Covid-19 infection in cirrhosis patients
The article is written by Master, Doctor Mai Vien Phuong - Gastroenterologist - Department of Medical Examination & Internal Medicine - Vinmec Central Park International General Hospital.
Currently, it is not entirely clear what causes liver failure during the covid-19 infection. However, covid-19 infection is characterized by significant activation of cytokine cascades, sepsis, and altered hepatic perfusion that can identify significant depletion of liver reserve in cirrhosis.
1. Reasons for liver failure in covid-19
At present, the reason for liver failure in SARS-CoV-2 infection is not completely clear and many factors such as: direct impact of virus, cytokine release, ischemic injury, drug use Hepatotoxicity, sepsis, and other factors may contribute to damage.
While covid-19 appears to cause only a transient change on examination in patients with normal liver function, it is worrisome, more severe sequelae are often observed in patients with reduced liver reserve. In addition, the risks of covid-19 in immunosuppressed patients (transplant or autoimmune liver diseases) are also described. Direct viral action, cytokine release, ischemic injury, hepatotoxic drug use, sepsis, and others may contribute to the damage.
2. Covid-19 in cirrhosis of the liver
Several factors can lead a patient with cirrhosis from a clinically compensated to a decompensated state. Among these, infection plays a related role in promoting the occurrence of acute-over-chronic liver failure (ACLF). In this view, SARS-CoV-2 infection is characterized by critical activation of cytokine cascade, sepsis, and altered hepatic perfusion, which may identify significant depletion of liver reserves in cirrhosis. .
Several studies evaluated the clinical outcome of covid-19 in cirrhotic patients. Preliminary data coming from two international registries and including 103 covid-19-positive cirrhosis patients show increased mortality compared with the general population. Furthermore, increased mortality was strongly related to the degree of pre-existing liver function impairment.
In the APCOLIS study, the worst covid-19 outcome in cirrhosis was again confirmed. 43 cirrhotic patients present:
Increased need for ICU care; Complications related to the liver more; Increased mortality compared with CLD patients without cirrhosis. Covid-19 identifies the onset of decompensated cirrhosis or ACLF in one in five cirrhotic patients. Child Pugh score > 9 is a significant predictor of mortality.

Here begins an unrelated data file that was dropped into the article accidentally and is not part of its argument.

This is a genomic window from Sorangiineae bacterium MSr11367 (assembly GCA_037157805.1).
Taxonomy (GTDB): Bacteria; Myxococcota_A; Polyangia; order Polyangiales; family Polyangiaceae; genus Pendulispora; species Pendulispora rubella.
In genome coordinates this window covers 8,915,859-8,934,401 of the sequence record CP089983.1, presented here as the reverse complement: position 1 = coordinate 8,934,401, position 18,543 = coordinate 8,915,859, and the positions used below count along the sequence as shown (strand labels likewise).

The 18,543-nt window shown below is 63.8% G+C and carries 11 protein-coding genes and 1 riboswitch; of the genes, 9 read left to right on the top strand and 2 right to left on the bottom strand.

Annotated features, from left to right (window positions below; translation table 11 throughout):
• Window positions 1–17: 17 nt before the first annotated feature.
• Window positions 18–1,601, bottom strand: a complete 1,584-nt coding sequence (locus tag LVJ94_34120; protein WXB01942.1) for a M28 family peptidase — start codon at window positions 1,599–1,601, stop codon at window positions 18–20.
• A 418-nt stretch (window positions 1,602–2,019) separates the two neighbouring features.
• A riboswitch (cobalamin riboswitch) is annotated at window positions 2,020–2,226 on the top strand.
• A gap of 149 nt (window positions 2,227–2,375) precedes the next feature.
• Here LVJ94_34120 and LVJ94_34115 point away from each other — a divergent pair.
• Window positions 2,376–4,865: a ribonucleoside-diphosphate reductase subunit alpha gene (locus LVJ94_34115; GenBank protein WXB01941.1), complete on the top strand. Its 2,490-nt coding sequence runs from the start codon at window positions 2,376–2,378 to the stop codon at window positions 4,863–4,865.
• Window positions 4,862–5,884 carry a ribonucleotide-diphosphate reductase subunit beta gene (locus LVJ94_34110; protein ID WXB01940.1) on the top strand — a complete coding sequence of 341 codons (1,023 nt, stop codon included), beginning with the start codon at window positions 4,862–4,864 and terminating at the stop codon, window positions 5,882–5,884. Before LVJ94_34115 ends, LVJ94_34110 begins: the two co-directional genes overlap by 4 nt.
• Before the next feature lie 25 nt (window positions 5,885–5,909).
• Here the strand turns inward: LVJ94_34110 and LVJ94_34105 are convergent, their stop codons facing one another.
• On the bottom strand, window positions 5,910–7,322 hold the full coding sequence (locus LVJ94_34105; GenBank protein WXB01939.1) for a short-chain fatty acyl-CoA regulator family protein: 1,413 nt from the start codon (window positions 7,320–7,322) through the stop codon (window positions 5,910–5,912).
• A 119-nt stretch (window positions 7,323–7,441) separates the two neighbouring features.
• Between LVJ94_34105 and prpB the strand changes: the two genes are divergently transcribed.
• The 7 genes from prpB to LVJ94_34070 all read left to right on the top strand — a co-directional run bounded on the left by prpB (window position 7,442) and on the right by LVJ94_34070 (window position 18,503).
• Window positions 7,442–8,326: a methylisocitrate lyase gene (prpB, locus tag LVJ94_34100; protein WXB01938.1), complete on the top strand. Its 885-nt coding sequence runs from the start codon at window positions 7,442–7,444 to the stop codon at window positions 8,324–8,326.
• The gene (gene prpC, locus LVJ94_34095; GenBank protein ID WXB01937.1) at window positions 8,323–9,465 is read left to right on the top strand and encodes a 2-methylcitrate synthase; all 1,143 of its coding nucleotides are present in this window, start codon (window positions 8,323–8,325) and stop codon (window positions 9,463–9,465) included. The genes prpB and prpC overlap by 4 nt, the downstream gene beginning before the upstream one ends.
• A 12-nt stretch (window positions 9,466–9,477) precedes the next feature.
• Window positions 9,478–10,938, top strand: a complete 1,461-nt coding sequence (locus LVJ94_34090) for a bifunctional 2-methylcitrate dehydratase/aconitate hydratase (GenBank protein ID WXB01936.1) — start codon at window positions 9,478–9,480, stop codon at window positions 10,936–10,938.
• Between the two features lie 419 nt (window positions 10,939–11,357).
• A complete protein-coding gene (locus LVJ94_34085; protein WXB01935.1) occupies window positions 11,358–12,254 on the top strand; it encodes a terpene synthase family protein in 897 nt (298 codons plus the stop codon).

3. What do the studies say?
A study conducted in Italy compared 30-day hospitalization mortality in a group of patients with covid-19 with or without cirrhosis. All-cause mortality was found to be significantly higher in cirrhotic patients. In addition, this study also demonstrated a decline in liver function in patients with long-standing stable liver disease.
In fact, worsening Child-Pugh scores have been observed, ranging from A score at admission to B/C status during hospital stay. The mortality rate caused by covid-19 in patients with decompensated cirrhosis has been increased compared with other infectious causes.
4. Patients with HCC with liver failure are classified as high risk
Clearly, many patients with HCC have underlying liver failure that places them at higher risk, with clearly poor clinical outcomes. Considering this increased risk, the American Association for the Study of Liver Diseases (AASLD) and the European Association for the Study of the Liver (EASL) recommend prolonged clinical and ultrasound follow-up for patients with cirrhosis. liver, so as not to expose them to or spread in treatment sites, delay local HCC treatment if possible in patients with relatively stable disease, reserve interventions for patients who benefits outweigh the risks of SARS-CoV-2 infection.
However, the relationship between a decline in the immune system (for cancer, immune disease, or a transplant) and worse covid-19 outcomes has yet to be proven.
5. Covid-19 in liver transplant patients
Since it is assumed that the integrity of the immune system is important to prevent the most severe sequelae of covid-19, since the beginning of the pandemic, concern has been heightened about the outcome. Possible outcomes in liver transplant (LT) patients on continuous immunosuppressive regimens. However, current data do not confirm this disturbing view.